So many pit themselves against nature imagining that everything is a battle against the enemy that does all in its seemingly considerable power of climate, altitude and soil to make their lives as hard as possible to grow their food.

Living in the midst of a growing community for the past decade I have watched the pitched battle against the ground in particular where nothing is allowed to grow in the sacred soil of the orchard or vineyard and the plough reigns as king.

Certainly there was the occasion when the much used plough tried to get its own back when our neighbour changed plough for harrow, leant the plough against the farmyard wall which promptly fell on top of him and his wife. He managed to escape but his wife was speared to the ground.

Their close neighbour came calling for me but I was away so Eugene ran to see if he could help. In the end their sons arrived with the ambulance and the medics took over. The injury was horrendous, she survived but the anguish took much longer to recover from!

So one battle lost to the wicked plough but in the end the loser was the ground which over the years has been plough and ploughed and ploughed again until it is virtually nothing but dry dust crying out for water, nourishment and life, and this year we saw for the first time twisters in the fields beginning to form with the dust rising in spirals over our heads. A sign of things to come!

Although I garden alongside them in a much smaller way with possibly a tenth of their trees, I have always believed in the practice of till once, drip feeding water and then mulch, mulch, mulch!

I have no idea if they have noticed my method, but in all those ten years they have ploughed firstly in the dry method, then latterly with a dribble of water at twilight and then only in the last year we were treated to the not exactly sweet smell as they purchased bulk loads and spread pig manure over the land!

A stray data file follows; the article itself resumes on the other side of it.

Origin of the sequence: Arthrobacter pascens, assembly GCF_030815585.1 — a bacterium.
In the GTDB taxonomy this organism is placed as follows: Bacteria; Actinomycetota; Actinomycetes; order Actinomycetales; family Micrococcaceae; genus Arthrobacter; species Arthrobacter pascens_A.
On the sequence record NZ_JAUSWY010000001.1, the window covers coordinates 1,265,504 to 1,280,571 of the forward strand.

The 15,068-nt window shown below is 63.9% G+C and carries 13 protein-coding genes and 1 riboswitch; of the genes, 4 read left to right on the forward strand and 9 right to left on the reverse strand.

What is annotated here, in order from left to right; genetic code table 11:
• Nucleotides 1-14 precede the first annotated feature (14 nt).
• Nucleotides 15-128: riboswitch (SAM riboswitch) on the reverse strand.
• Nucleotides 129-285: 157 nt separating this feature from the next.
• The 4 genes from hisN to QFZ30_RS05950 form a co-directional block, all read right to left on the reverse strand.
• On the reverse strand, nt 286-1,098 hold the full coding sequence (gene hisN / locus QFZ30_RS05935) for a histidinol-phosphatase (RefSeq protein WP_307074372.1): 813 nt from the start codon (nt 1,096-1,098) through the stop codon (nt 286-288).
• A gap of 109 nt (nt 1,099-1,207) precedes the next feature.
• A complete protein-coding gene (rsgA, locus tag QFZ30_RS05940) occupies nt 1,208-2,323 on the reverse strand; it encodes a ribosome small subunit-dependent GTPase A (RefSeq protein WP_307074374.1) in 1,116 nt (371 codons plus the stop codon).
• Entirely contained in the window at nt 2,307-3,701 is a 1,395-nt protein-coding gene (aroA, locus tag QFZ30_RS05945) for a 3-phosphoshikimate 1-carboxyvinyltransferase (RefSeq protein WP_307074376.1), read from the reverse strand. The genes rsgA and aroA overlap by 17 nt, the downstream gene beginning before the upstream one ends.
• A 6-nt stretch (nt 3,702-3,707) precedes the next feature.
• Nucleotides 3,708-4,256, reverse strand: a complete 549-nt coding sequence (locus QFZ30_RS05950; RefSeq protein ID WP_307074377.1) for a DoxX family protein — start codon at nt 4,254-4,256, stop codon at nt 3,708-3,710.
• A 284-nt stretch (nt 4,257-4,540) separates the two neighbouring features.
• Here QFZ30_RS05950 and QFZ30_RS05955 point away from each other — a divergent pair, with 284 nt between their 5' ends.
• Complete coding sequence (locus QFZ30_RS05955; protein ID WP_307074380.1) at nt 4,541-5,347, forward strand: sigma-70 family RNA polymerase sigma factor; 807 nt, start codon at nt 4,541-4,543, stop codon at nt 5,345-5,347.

Ours is quite a parcel of land to cover on foot so I purchased a tractor mower which is a bit like a quad bike and the greatest fun to drive over what was a ploughed field when we arrived, which I hand raked as flat as possible but still provides a ride like a bucking bronco!

The cuttings were dumped along the edges of the plot and soon changed from cutting to compost which I spread under all of our fruit, nut and olive trees, giving a better and better harvest each year.

One year leaving everything fallow and watching the fantastic range of wild flowers emerge from a seemingly dried out dead soil, into almost an English meadow then mowing patterns of paths through the wild fennel in other years, was such great fun.

This is my joy! Working and playing with nature who is only too willing to grant us such visions of beauty and bounty if we are only also willing to work with her and not against her.

One of the things we intend to do when we move is, with aging backs, to try our hand at tank gardening, raising the growing surfaces to about 2’ 4” or 70 cms from the ground, but going back to the method used by the Incas which it has only recently been found to be so beneficial in increasing the harvest of just about everything by the use of charcoal to hold nutrients in the soil rather than being washed away by the rain. Hydroponics we’ve decided is not our thing, but raising the beds sound like a good idea, but still mulching as we go!

At our first home in Spain there were many cherry orchards and to keep the birds away at ripening time they fired a cannon at regular intervals to frighten the flocks away. I always hoped they would come up with a kinder method but it seems to be a common practice throughout the country. Even in town centres like Girona close to Barcelona they fire cannons in the evenings as the starlings try to roost in the trees which line the main square.

But I say again One Till and then no Tilling only mulching, always working with nature allowing the symbiotic relationships and the natural balance of subterranean creatures to generate a soil that is alive and kicking and providing!
With Love, David the Gardener with Hanukah & the Angel.


About David

Devonian writer
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2 Responses to To TILL or NOT to TILL

  1. Sounds like you have the better system since you quite sensibly are working with nature instead of against it. Better to let it do the hard work while you reap the benefits. I do hope your neighbors wife recovers completely, however, as I don’t like to see anyone hurt for any reason, and certainly not as an object lesson which could have been learned in any number of other ways. Have a great day.


    • David says:

      All recovered now David, at least outwardly, everything in the garden is lovely … you have a great day too and many thanks for your comment. Love, David


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